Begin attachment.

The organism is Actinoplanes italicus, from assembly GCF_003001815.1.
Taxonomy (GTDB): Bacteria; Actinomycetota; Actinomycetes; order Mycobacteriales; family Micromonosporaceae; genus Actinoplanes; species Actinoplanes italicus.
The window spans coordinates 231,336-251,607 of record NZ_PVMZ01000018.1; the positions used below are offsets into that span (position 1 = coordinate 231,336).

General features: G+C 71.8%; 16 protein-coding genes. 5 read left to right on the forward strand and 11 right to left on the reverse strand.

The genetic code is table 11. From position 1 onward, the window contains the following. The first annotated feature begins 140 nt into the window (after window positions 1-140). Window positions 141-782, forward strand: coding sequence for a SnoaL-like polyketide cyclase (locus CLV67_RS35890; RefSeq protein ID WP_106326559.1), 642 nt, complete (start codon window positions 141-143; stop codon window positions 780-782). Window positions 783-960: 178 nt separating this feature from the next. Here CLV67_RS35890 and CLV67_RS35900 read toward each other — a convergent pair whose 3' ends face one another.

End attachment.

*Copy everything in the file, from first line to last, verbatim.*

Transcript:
The organism is Actinoplanes italicus, from assembly GCF_003001815.1.
Taxonomy (GTDB): Bacteria; Actinomycetota; Actinomycetes; order Mycobacteriales; family Micromonosporaceae; genus Actinoplanes; species Actinoplanes italicus.
The window spans coordinates 231,336-251,607 of record NZ_PVMZ01000018.1; the positions used below are offsets into that span (position 1 = coordinate 231,336).

General features: G+C 71.8%; 16 protein-coding genes. 5 read left to right on the forward strand and 11 right to left on the reverse strand.

The genetic code is table 11. From position 1 onward, the window contains the following. The first annotated feature begins 140 nt into the window (after window positions 1-140). Window positions 141-782, forward strand: coding sequence for a SnoaL-like polyketide cyclase (locus CLV67_RS35890; RefSeq protein ID WP_106326559.1), 642 nt, complete (start codon window positions 141-143; stop codon window positions 780-782). Window positions 783-960: 178 nt separating this feature from the next. Here CLV67_RS35890 and CLV67_RS35900 read toward each other — a convergent pair whose 3' ends face one another.